Understanding Autism

What is autism?

People with autism have brains that work differently. They may learn differently. They may see, hear, feel, or smell things differently.

Autism is a neurodevelopmental disorder that presents differences and unique abilities that affect many areas of a person’s life. It is considered a spectrum disorder because its common characteristics affect each person in a different way and with a varying degree of intensity. It is characterized by impairments in social communication and interaction as well as repetitive behaviors, interests, or activities (sometimes including unusual sensory sensitivities or interests in sensory aspects of an individual’s environment).

Most people simply use the term “autism,” now, rather than “ASD” or “autism spectrum disorder.”

Autistic people may have difficulty with things like:

  • Talking or making conversation
  • Playing with others
  • Controlling body movements
  • Understanding that people have different interests
  • Being comfortable with different sounds

Autistic individuals may have a hard time telling people what they are thinking or how they are feeling. Sometimes they may use pictures to help them talk or understand things.

Autistic children may…

  • Say things over and over
  • Not want to share or play with you
  • Act like they can’t hear you
  • Move their bodies in ways that look different (rocking back and forth or flapping their arms or hands)
  • Not understand how you feel
  • Become upset when even small things change

Strengths of autistic children may include

  • Understanding pictures
  • Paying attention to one thing
  • Learning routines
  • Learning small bits at a time
  • Playing with people they know well

But they may have differences when:

  • Understanding words
  • Moving to new activities
  • Learning a new way to do things
  • Making new friends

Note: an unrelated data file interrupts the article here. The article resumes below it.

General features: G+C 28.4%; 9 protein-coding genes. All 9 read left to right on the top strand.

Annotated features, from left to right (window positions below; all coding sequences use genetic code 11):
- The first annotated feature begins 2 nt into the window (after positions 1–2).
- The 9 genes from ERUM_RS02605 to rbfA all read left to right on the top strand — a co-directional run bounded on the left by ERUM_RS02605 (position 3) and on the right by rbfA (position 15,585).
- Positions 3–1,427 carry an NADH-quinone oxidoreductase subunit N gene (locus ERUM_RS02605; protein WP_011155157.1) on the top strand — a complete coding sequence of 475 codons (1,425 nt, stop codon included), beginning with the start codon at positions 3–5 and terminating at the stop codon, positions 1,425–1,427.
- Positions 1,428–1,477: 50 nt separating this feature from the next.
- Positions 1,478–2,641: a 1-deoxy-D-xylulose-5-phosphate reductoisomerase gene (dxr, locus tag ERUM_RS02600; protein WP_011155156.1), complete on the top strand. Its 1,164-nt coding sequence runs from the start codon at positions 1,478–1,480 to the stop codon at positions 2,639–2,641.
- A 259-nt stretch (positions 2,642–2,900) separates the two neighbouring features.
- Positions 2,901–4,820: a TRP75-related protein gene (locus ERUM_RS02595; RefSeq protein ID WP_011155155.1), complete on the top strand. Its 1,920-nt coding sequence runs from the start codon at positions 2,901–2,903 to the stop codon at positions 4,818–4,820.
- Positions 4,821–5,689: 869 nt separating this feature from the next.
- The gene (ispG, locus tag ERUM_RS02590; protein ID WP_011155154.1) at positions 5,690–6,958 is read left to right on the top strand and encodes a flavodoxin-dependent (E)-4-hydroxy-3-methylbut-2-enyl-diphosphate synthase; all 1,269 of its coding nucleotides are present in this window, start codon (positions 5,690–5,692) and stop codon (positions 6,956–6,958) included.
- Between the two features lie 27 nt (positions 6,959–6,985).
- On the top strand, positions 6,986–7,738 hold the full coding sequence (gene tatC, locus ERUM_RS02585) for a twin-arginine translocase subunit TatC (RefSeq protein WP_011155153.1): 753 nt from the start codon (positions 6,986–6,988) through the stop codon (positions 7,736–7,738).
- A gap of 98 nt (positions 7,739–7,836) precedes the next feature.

• Understanding that other people have different interests

Common questions about autism

Currently, no singular cause for autism has been identified. Some studies have found patterns that can explain some of the occurrences though not all (e.g., irregular levels of neurotransmitters and differences in several areas of the brain have been noted among individuals with autism). Most researchers believe that there are likely many causes and variations of autism, where genetics (including 10 or more genes on different chromosomes) and environment play a role. Further research is necessary in determining the relationship between genetics and autism.

Environmental factors may include certain viruses or particular drugs (such as thalidomide and valproic acid) being taken during pregnancy. Additionally, researchers continue to investigate possible neurological, infectious, metabolic, and immunologic factors, though autism is likely the result of many interrelated and interacting factors given the complexity and the uniqueness of each individual. Autism is not caused by bad parenting or parental practices.

The Centers for Disease Control and Prevention (CDC, 2021) estimate that one in 44 children in the United States have autism. It is diagnosed approximately four times more commonly in males than females (CDC, 2021). Autism occurs in individuals of all races, ethnicities, social classes, and educational backgrounds.

According to the International Classification of Diseases (ICD) and Diagnostic and Statistical Manual of Mental Disorders (DSM), autism/autism spectrum disorder (ASD) is now a single diagnosis that recognizes and encompasses the characteristics previously associated with autism disorder, Asperger’s disorder, Pervasive Developmental Disorder-Not Otherwise Specified (PDD-NOS), and Childhood Disintegrative Disorder. Rett’s Disorder that used to be part of the spectrum was dropped from the DSM all together. Additionally, the latest DSM includes a new and related diagnosis of social communication disorder (SCD).